By Danny Ertel, Founding Partner, Vantage Partners
Complex outsourcing relationships are always difficult to manage, but the unique characteristics of offshore deals complicate the challenge. Some early concerns about offshoring, such as political uncertainty and tax issues, appear to have become more manageable with experience. Others remain, however, with culture rising above the rest, according to hundreds of participants in Vantage’s new study, Managing Offshoring Relationships: Governance in Global Deals (see Figure 1). And the way customers and service providers manage cultural differences has a direct impact on the value they achieve in their deal.
What do we mean by culture?
Companies nearly always encounter different organizational cultures when entering into strategic relationships with external partners. After all, companies have different strategies, structures, risk positions, capabilities, and norms, and when the deal is more than a simple buy-sell transaction, those differences impact how they work together. Offshore relationships1, though, present unique challenges because of perceived cultural differences attributed mainly to the country or region where each company is located. And this means that the very approach partners take to discussing different structures, making strategic decisions, or reconciling different risk positions can be quite different. In this study, we examine the impact of perceived cultural differences across 13 key dimensions:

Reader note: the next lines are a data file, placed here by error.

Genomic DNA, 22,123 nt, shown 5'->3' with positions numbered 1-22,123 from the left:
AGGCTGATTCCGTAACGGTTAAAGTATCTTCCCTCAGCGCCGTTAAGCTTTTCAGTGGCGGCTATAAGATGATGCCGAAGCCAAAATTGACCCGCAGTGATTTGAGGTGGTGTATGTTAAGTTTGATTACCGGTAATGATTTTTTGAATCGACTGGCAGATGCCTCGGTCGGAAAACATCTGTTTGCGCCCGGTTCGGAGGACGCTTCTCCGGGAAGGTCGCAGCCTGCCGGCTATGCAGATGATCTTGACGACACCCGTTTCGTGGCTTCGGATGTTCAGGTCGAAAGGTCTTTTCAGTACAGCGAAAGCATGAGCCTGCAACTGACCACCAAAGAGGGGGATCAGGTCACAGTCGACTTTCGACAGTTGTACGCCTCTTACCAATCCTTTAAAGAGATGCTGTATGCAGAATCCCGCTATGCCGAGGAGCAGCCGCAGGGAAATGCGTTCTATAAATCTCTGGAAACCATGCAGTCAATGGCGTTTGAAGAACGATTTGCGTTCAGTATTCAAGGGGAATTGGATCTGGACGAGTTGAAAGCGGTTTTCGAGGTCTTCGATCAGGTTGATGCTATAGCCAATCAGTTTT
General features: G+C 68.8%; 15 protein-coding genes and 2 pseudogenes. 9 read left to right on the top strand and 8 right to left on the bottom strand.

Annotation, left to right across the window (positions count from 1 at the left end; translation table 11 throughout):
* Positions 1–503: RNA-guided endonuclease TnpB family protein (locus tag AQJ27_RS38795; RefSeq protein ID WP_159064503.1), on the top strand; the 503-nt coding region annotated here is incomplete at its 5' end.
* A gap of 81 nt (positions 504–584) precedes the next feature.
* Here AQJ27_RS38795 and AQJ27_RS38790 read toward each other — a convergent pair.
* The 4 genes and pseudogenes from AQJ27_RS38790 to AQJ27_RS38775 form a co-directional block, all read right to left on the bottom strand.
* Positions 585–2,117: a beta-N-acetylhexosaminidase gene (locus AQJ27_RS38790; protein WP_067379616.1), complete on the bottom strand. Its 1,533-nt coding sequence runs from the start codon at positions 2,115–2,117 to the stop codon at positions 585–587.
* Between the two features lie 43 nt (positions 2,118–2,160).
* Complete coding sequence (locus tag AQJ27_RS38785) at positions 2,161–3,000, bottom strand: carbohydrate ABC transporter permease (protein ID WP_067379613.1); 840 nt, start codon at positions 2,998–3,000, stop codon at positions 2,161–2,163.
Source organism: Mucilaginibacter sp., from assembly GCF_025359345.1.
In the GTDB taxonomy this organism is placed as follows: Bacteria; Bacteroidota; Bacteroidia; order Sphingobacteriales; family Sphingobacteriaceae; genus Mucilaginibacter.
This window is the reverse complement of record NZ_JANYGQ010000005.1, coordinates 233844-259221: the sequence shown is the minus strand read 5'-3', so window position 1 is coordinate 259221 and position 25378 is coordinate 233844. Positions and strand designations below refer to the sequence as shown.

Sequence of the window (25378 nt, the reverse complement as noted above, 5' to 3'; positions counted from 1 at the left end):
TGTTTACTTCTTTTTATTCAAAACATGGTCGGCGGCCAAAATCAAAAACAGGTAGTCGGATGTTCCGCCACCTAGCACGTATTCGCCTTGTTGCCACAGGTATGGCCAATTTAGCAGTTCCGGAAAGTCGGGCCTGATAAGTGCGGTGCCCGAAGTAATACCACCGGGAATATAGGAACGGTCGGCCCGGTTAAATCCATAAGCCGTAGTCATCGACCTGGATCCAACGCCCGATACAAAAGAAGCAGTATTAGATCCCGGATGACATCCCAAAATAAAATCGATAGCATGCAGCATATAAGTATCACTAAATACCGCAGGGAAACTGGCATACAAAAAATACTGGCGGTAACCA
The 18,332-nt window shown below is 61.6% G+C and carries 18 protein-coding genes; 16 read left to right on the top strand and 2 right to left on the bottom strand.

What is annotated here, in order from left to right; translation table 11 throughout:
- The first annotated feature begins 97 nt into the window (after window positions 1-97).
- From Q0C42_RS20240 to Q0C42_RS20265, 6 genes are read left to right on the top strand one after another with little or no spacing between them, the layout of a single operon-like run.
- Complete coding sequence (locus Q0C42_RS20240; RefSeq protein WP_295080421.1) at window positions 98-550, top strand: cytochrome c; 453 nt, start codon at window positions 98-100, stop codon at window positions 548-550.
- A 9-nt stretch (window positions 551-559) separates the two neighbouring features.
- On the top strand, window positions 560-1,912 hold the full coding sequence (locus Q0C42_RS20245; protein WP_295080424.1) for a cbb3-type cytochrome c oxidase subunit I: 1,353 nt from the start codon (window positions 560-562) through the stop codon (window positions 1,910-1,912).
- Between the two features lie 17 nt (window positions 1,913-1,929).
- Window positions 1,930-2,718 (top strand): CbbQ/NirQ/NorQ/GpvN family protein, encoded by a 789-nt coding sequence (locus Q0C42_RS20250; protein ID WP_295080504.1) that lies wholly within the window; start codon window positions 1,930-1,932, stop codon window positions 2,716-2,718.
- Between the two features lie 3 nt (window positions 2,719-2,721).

Figure 1: Top challenges in offshoring relationships
Individuals vs. groups (emphasis on individuals vs. groups)
Status and hierarchy (egalitarian vs. hierarchical)
Risk (risk-averse vs. risk-taking)
Directness of communication (indirect vs. direct)
Relationships vs. tasks (emphasis on relationships vs. tasks)
Time frame (short-term vs. long-term orientation)
Multi-tasking (emphasis on doing one thing at a time vs. multiple things)
Decision-making (consensual vs. authoritative)
Formality (informal vs. formal)
Agreements (reliance on implicit agreements vs. emphasis on contractual deals)
Ambiguity (tolerance for ambiguity vs. need for certainty)
Dealing with conflict (avoidance of conflict vs. direct engagement)
Making commitments (agreement even when not sure can deliver vs. reluctance to agree unless certain can deliver)
What cultural differences exist?
For most of these dimensions, at least two-thirds of customers see some cultural differences between their organization and their key offshore provider. Generally, customers say they are much more likely than their partner to confront conflict rather than avoid it, communicate directly rather than indirectly, and multi-task rather than focus on one thing at a time. Interestingly, for every dimension, providers are less likely to perceive significant differences with their offshore customer (see Figure 2).
Figure 2: Customers are more likely than providers to perceive significant cultural differences
This may be because providers see themselves differently from how customers see them. For instance:
Making commitments: 51% of providers see themselves as reluctant to make commitments unless absolutely sure they can deliver; only 26% of customers say that about their provider.2